Readings in English History Drawn from the Original Sources: Intended to Illustrate a Short History of England

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ROPER, Life of More, Camelot Series, Vol. XII, pp. 14 sqq; ed. by M. Adams. World History

196.

Anecdotes Concerning the King and Sir Thomas More

And for the pleasure the king took in his [More’s] company, would his Grace suddenly sometimes come home to his house at Chelsea to be merry with him, whither on a time unlooked for he came to dinner, and after dinner, in a fair garden of his, walked with him by the space of an hour, holding his arm about his neck. As soon as his Grace was gone, I, rejoicing, told Sir Thomas More how happy he was whom the king had so familiarly entertained, as I had never seen him do to any before, except Cardinal Wolsey, whom I saw his Grace once walk with, arm in arm. "I thank our Lord, son," quoth he. "I find his Grace my very good lord, indeed, and I do believe he doth as singularly favor me as any subject within this realm. Howbeit I may tell thee, I have no cause to be proud thereof. For if my head would win him a castle in France (for then there was war between us), it should not fail to go. . . .

On a time, walking along the Thames’ side with me, at Chelsea, in talking of other things, he said to me: "Now would to God, son Roper, upon condition three things were well established in Christendom, I were put in a sack and here presently cast into the Thames." "What great things be these, sir," quoth I, "that should move you so to wish?" "I’ faith, they be these, son," quoth he. "The first is, that whereas the most part of Christian princes be at mortal wars, they were at universal peace. The second, that where the church of Christ is at this present, sore afflicted with many heresies and errors, it were well settled in an uniformity of religion. The third, that where the king’s matter of his marriage is now come into question, it were to the glory of God and quietness of all parties, brought to a good conclusion."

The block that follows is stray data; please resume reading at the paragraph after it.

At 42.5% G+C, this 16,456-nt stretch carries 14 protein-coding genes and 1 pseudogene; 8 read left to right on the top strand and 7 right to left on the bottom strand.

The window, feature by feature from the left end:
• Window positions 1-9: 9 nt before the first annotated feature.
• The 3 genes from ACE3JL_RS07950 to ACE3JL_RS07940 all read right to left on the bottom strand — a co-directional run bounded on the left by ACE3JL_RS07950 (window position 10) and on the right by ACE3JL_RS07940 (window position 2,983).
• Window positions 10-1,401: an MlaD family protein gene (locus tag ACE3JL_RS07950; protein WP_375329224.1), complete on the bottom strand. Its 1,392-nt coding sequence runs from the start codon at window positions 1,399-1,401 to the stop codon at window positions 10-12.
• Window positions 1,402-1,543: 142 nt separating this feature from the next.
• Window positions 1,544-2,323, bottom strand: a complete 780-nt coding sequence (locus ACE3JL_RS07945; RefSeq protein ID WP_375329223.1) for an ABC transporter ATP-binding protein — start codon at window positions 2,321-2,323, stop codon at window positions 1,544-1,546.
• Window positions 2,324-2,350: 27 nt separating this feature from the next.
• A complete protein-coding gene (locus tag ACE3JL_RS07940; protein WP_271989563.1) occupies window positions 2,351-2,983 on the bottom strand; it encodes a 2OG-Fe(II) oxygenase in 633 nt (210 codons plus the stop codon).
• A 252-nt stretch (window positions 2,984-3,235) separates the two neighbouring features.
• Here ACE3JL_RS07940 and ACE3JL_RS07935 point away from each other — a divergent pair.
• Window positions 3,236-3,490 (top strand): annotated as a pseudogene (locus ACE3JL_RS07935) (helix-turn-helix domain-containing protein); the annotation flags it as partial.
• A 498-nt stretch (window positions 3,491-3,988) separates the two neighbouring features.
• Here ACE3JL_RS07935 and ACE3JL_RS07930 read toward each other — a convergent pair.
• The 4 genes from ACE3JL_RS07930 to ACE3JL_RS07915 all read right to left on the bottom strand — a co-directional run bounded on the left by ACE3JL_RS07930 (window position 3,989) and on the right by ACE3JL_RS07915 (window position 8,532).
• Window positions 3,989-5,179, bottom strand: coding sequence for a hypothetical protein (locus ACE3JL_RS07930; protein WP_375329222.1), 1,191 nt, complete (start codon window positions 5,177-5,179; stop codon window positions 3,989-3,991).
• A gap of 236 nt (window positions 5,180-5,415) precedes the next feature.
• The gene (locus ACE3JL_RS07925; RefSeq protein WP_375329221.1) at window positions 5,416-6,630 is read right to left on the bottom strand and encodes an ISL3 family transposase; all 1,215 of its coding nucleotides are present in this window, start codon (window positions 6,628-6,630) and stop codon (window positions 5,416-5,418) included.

Now upon his resignment of his office came Thomas Cromwell, then in the king’s high favor, to Chelsea, to him on a message from the king, wherein, when they had thoroughly communed together, "Mr. Cromwell," quoth he, "you are now entered into the service of a most noble, wise, and liberal prince; if you will follow my poor advice, you shall, in counsel-giving unto his Grace, ever tell him what he ought to do, but never tell him what he is able to do. So shall you show yourself a true faithful servant, and a right worthy councilor. For if the lion knew his own strength, hard were it for any man to rule him."

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Chicago: "Anecdotes Concerning the King and Sir Thomas More," Readings in English History Drawn from the Original Sources: Intended to Illustrate a Short History of England in Readings in English History Drawn from the Original Sources: Intended to Illustrate a Short History of England, ed. Edward Potts Cheyney (1861-1947) (Boston: Ginn, 1935, 1922), 331–332. Original Sources, accessed July 6, 2022, http://originalsources.com/Document.aspx?DocID=13IDET5XPI8INVI.

MLA: . "Anecdotes Concerning the King and Sir Thomas More." Readings in English History Drawn from the Original Sources: Intended to Illustrate a Short History of England, in Readings in English History Drawn from the Original Sources: Intended to Illustrate a Short History of England, edited by Edward Potts Cheyney (1861-1947), Boston, Ginn, 1935, 1922, pp. 331–332. Original Sources. 6 Jul. 2022. http://originalsources.com/Document.aspx?DocID=13IDET5XPI8INVI.

Harvard: , 'Anecdotes Concerning the King and Sir Thomas More' in Readings in English History Drawn from the Original Sources: Intended to Illustrate a Short History of England. cited in 1922, Readings in English History Drawn from the Original Sources: Intended to Illustrate a Short History of England, ed. , Ginn, 1935, Boston, pp.331–332. Original Sources, retrieved 6 July 2022, from http://originalsources.com/Document.aspx?DocID=13IDET5XPI8INVI.